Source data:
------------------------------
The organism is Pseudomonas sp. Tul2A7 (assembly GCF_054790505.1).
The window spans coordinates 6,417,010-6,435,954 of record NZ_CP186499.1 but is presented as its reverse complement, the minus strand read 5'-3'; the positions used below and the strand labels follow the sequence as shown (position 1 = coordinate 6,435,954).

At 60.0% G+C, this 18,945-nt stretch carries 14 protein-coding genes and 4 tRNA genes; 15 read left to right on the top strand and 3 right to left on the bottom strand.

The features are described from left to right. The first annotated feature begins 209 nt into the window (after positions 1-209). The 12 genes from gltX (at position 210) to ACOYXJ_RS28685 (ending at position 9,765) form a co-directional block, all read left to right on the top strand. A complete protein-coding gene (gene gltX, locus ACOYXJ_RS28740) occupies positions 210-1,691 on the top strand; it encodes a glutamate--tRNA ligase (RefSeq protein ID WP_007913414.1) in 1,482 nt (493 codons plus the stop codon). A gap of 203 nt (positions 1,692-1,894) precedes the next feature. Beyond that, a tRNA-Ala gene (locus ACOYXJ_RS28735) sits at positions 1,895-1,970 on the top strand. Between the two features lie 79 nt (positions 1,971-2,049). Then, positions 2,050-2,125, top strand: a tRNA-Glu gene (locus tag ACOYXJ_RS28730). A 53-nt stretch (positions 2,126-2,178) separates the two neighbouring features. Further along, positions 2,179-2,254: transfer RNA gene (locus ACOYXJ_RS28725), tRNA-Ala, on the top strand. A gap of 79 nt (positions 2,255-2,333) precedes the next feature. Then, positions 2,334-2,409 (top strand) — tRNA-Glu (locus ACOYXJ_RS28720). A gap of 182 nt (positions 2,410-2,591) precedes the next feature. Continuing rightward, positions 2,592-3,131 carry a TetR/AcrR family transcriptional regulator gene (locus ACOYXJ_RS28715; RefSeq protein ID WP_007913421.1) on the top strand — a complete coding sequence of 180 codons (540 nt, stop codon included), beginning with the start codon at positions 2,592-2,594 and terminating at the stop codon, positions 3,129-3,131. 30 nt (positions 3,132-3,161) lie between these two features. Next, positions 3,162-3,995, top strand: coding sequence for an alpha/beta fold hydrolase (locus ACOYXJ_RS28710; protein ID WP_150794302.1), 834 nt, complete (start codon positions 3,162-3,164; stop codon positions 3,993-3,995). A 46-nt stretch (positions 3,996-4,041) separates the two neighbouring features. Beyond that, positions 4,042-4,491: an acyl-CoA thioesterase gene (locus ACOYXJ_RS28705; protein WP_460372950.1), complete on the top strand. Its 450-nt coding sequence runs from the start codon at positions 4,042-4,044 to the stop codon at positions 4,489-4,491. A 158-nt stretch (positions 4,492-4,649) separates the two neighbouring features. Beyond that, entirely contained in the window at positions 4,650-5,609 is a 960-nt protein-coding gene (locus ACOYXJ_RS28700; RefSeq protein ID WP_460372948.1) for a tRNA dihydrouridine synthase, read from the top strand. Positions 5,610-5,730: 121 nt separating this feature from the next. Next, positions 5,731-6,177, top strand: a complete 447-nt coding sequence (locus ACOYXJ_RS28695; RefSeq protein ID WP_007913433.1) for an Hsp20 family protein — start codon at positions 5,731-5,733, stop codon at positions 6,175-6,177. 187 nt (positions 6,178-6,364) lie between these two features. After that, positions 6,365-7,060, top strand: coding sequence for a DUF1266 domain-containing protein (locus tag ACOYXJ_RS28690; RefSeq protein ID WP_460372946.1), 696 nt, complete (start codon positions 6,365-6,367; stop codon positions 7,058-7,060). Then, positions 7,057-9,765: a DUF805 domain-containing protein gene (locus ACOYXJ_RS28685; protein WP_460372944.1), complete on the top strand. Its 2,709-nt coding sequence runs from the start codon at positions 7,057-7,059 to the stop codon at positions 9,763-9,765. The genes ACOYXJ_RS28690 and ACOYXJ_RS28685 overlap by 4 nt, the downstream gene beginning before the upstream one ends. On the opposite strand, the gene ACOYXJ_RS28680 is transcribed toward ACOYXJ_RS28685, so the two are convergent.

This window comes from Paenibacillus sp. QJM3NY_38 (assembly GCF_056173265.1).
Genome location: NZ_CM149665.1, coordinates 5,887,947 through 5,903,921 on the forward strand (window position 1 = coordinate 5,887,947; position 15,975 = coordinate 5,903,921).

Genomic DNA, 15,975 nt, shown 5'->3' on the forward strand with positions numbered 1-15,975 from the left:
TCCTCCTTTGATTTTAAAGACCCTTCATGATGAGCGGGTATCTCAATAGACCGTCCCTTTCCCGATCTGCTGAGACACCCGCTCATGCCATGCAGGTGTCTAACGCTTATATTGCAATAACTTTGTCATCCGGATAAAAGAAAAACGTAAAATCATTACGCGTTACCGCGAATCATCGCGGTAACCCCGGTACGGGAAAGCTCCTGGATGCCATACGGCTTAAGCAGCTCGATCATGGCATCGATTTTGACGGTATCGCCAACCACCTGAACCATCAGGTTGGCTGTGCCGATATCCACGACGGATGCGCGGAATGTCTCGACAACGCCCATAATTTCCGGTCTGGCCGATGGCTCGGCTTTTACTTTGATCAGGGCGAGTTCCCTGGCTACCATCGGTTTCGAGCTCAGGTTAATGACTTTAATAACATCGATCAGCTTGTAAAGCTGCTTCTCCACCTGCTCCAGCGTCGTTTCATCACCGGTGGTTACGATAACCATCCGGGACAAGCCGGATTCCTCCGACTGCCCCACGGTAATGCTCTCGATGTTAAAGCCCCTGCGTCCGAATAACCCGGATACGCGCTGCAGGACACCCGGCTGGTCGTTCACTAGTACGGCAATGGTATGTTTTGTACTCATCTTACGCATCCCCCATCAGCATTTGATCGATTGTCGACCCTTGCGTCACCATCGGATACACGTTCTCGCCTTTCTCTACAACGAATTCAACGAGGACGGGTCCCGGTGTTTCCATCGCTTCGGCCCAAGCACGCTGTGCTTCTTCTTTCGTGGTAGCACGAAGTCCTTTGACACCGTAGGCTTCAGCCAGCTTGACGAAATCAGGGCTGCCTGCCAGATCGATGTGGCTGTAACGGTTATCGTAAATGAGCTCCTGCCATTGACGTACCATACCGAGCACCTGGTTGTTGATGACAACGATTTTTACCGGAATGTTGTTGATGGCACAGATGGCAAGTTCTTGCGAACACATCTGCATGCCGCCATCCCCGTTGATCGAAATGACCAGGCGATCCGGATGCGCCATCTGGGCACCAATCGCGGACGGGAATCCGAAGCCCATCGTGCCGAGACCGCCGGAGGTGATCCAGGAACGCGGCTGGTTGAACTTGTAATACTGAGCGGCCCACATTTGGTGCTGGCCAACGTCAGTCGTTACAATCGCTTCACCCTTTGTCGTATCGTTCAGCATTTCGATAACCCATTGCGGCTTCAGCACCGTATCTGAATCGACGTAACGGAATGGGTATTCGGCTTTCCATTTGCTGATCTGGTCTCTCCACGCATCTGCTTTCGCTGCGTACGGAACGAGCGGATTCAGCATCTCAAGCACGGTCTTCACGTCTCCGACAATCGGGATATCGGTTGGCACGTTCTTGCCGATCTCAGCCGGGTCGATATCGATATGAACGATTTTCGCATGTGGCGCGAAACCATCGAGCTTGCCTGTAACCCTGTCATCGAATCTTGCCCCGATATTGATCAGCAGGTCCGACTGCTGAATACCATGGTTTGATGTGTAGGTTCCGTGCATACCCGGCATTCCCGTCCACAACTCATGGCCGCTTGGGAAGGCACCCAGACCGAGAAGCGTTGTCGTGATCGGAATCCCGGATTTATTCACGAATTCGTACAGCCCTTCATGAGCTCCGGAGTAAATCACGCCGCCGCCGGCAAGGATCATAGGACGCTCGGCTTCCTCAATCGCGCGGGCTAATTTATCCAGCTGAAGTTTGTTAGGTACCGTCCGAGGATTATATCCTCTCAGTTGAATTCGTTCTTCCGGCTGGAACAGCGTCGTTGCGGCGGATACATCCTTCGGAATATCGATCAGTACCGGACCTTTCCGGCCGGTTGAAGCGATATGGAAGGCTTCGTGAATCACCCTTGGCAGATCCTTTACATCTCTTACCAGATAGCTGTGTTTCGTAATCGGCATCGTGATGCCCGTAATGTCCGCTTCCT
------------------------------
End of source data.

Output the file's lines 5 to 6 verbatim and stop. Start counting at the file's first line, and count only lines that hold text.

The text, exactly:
This window comes from Paenibacillus sp. QJM3NY_38 (assembly GCF_056173265.1).
Genome location: NZ_CM149665.1, coordinates 5,887,947 through 5,903,921 on the forward strand (window position 1 = coordinate 5,887,947; position 15,975 = coordinate 5,903,921).